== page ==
In a perfect world, every taxpayer would file his or her returns on time and have plenty of money to pay any taxes due. Unfortunately, that's not always the case — particularly in tough economic times. So what should you do if you find yourself in a situation in which you have to file your taxes late? Here are some tips to help you make the best of the situation.
- Ask for an extension: If you can't file your individual return by April 15, the best option may be to ask for an extension. The IRS generally grants six-month extensions to individuals who request additional time to file returns that are due on April 15. However, it's important to remember that an extension does not mean you are exempt from penalties for being late if you owe money to the IRS and pay later.
- File as soon as possible: It makes sense to file your taxes as soon as you possibly can, even if you are late and have not asked for an extension. Why? If you the IRS owes you a return, you can lose your right to receive it if you don't file within three years. Also, if you run your own business and don't properly report your income, you won't get credit that goes toward future Social Security and disability benefits.
- Work with the IRS: Generally, the IRS is willing to work with taxpayers who are making a good-faith effort to pay their taxes. If you owe more than you can pay, you may be able to secure an installment agreement. In some cases, the IRS may even be willing to accept a settlement for less money than you actually owe.
- Get the information you need to file: Sometimes taxpayers lose track of the document they need to file returns, such as their W-2s or 1099 forms. If you misplaced these documents, which are essential for filing, and are unable to obtain copies from the employer or client who originally issues them, the IRS may be able to help. The agency runs programs to reconcile reported income and employer disbursements. This may mean they can help you get the information you need from the income paid out that your employer reported. However, these reconciliation reports are not available until August, so if you can possibly obtain the documents you need from your employer, that's the best route.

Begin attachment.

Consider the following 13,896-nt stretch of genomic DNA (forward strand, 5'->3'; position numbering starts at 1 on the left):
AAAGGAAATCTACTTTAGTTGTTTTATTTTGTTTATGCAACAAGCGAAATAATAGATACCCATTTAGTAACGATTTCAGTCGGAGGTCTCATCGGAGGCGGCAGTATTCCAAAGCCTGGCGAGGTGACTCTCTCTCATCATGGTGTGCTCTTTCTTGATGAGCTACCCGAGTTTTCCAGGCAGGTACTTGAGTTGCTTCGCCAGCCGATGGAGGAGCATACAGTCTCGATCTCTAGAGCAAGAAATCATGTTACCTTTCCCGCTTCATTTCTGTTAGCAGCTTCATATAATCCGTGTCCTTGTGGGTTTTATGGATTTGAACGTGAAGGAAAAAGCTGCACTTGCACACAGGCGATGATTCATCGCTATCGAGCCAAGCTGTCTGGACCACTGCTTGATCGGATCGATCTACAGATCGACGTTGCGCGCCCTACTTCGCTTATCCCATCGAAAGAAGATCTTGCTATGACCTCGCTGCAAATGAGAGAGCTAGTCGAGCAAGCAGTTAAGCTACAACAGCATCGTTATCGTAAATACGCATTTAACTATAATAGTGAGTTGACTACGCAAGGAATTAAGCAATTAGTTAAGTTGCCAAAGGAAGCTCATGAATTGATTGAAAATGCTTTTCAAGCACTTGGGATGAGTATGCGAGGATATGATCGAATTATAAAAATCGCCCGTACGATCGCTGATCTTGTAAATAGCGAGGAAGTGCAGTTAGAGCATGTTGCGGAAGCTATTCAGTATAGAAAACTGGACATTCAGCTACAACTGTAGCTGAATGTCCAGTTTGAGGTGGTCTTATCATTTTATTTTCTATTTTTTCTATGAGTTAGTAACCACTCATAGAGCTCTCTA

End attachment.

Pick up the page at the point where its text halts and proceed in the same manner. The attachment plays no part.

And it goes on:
Obviously, it's important to take care of your taxes to avoid criminal prosecution. The IRS may actually be an ally in this effort; the agency has many outreach programs designed to increase voluntary participation in the tax filing process.
The most important thing is to not ignore the problem if you haven't filed your taxes. The situation won't resolve itself, though it may take a while for a failure to comply to generate demands to file from the IRS. By taking a proactive stance and making a good faith effort to comply, you'll be in a much better position.
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